Additionally, Y12SR can also include individuals who were greatly affected by substance abuse or addiction. Spouses of addicts, family members, food addicts, Al-Anon attendees, and people who have been sober for a long time are all welcome to practice as well. The diversity of the community is what makes groups thrive. Hence, this is the hope of the practice.

Is Y12SR a Scam? Is it Some Kind of Cult?

Yoga of 12 step recovery is in no way a scam. It’s simply the association of yoga aimed at helping people through addiction and into recovery. I attended a class before and it was totally laid back, but still powerful. They do not trick anyone into paying money they don’t wish to pay. In fact, most classes only operate by donation, so there’s no fixed price to take a class.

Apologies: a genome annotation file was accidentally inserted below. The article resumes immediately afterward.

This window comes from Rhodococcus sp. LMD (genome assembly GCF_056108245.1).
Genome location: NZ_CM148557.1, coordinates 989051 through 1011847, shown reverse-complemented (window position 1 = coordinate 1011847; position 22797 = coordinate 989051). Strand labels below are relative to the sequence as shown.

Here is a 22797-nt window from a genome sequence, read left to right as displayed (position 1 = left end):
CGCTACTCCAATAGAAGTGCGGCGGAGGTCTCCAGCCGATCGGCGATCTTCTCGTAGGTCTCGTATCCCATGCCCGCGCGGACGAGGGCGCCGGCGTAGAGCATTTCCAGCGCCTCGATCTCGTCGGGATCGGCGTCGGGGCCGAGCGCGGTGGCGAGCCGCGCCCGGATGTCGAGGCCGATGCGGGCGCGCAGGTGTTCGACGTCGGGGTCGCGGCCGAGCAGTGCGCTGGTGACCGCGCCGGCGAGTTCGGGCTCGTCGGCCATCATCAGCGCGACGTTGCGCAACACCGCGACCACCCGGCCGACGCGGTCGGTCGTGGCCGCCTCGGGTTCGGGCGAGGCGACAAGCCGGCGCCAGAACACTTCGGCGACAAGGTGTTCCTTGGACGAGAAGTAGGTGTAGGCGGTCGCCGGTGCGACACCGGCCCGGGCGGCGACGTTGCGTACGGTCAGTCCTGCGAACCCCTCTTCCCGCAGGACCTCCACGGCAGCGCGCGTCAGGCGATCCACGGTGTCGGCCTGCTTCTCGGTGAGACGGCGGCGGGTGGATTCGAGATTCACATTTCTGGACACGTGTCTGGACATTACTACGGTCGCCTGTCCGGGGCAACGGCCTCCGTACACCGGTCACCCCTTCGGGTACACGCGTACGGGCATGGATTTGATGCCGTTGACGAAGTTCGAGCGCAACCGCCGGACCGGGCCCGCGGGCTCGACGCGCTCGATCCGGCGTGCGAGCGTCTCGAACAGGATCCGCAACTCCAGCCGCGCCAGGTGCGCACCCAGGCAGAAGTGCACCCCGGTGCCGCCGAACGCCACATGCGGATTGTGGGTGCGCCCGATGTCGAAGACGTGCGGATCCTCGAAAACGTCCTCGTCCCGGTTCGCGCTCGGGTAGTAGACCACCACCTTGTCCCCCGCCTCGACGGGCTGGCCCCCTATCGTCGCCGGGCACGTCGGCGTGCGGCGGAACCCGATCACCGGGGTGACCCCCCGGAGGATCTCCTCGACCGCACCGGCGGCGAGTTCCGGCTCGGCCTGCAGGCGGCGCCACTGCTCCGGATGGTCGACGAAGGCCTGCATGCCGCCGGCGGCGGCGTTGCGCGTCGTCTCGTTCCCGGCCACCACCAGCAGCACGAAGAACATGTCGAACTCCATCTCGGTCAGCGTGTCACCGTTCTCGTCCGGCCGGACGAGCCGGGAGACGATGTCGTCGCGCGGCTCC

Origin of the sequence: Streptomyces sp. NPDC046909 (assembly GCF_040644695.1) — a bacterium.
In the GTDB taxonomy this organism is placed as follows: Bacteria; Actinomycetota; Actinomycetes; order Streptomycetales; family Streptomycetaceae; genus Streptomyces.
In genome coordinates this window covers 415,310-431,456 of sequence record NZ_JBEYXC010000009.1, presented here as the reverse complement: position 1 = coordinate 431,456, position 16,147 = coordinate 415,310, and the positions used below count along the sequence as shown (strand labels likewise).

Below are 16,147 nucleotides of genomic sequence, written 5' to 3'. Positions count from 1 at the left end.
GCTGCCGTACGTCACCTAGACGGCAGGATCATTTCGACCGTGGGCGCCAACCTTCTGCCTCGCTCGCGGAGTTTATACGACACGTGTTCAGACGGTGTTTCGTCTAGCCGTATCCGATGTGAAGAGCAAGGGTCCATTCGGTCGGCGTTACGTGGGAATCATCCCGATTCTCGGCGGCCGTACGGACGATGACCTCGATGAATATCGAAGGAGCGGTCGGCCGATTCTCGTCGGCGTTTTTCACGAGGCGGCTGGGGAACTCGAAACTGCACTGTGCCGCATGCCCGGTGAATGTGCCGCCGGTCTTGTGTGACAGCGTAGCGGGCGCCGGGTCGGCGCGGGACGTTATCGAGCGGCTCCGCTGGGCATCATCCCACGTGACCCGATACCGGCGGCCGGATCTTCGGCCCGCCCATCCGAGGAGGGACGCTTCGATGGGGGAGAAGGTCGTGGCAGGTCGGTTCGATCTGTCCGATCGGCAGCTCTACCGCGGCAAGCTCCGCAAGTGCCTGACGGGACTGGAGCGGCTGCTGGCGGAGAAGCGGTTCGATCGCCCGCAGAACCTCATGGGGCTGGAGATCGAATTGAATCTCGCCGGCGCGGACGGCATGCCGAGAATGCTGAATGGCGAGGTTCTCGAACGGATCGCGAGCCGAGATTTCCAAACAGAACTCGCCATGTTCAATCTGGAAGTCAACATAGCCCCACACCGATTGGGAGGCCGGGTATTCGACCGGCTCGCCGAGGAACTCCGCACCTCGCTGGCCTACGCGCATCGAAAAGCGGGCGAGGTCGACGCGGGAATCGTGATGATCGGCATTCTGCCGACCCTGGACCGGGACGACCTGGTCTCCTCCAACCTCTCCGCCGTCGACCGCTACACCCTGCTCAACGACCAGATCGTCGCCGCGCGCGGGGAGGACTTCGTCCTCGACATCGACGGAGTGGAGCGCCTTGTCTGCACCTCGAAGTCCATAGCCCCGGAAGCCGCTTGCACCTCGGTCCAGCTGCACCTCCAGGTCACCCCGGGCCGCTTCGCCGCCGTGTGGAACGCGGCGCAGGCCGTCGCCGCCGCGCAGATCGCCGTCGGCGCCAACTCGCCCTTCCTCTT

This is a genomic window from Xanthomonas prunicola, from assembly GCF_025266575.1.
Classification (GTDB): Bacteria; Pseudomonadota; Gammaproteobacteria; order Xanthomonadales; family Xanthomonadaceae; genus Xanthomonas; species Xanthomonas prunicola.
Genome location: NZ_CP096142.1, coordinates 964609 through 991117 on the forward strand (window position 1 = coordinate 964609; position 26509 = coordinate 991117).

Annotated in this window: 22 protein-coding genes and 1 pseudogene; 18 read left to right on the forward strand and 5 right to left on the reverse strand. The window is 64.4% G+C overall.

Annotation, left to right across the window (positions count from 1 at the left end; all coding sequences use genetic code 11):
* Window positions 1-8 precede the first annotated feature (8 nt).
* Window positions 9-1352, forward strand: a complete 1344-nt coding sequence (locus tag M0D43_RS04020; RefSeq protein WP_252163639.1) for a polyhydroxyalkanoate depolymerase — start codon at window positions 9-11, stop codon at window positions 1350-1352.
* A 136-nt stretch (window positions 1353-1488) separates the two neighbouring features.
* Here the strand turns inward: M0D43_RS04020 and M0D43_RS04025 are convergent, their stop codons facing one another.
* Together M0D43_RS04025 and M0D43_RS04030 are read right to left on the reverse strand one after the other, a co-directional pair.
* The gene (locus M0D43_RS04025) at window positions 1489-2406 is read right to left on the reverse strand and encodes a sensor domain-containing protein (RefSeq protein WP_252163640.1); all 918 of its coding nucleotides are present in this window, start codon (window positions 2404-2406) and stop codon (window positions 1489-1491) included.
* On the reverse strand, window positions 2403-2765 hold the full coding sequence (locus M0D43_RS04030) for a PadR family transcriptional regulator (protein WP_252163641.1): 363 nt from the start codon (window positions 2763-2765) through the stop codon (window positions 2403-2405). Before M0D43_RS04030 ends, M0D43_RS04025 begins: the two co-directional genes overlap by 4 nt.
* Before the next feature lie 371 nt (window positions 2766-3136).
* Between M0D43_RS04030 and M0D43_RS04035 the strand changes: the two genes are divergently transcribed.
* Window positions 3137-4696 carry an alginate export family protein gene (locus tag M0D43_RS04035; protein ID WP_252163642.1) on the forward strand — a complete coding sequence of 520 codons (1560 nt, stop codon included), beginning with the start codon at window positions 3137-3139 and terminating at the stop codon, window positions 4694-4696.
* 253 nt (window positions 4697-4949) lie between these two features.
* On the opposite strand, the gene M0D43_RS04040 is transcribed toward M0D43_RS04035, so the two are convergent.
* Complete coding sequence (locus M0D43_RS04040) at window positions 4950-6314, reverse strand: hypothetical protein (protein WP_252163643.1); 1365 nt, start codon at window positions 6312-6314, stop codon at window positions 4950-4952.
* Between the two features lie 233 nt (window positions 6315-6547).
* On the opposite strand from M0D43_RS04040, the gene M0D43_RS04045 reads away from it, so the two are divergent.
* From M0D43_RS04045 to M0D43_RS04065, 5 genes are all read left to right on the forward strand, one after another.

Some people might perceive yoga as a weird cult, but that’s not true. Y12SR will never make you do anything you don’t want to do or push you beyond what you’re comfortable with. They don’t preach any specific belief. Nor do they seek to convert anyone into any particular lifestyle. Plainly, it’s a safe space for people affected by addiction to come and experience a moment of clarity.* All while working on their physical body.

I’m Not Religious or Spiritual– Why Would I Practice Y12SR?

You do not have to be religious or “spiritual” to practice yoga of 12 step recovery. Even though the programs of yoga and the 12 steps do hold core beliefs that a higher power or “outer source of caring goodness” can greatly help through sobriety, you don’t need to change your beliefs in any way to try it for yourself. If you find spirituality to be a bit “woo woo” or it’s not your style, yoga is still great at relieving stress, finding peace, and improving the mind while strengthening and working out the body.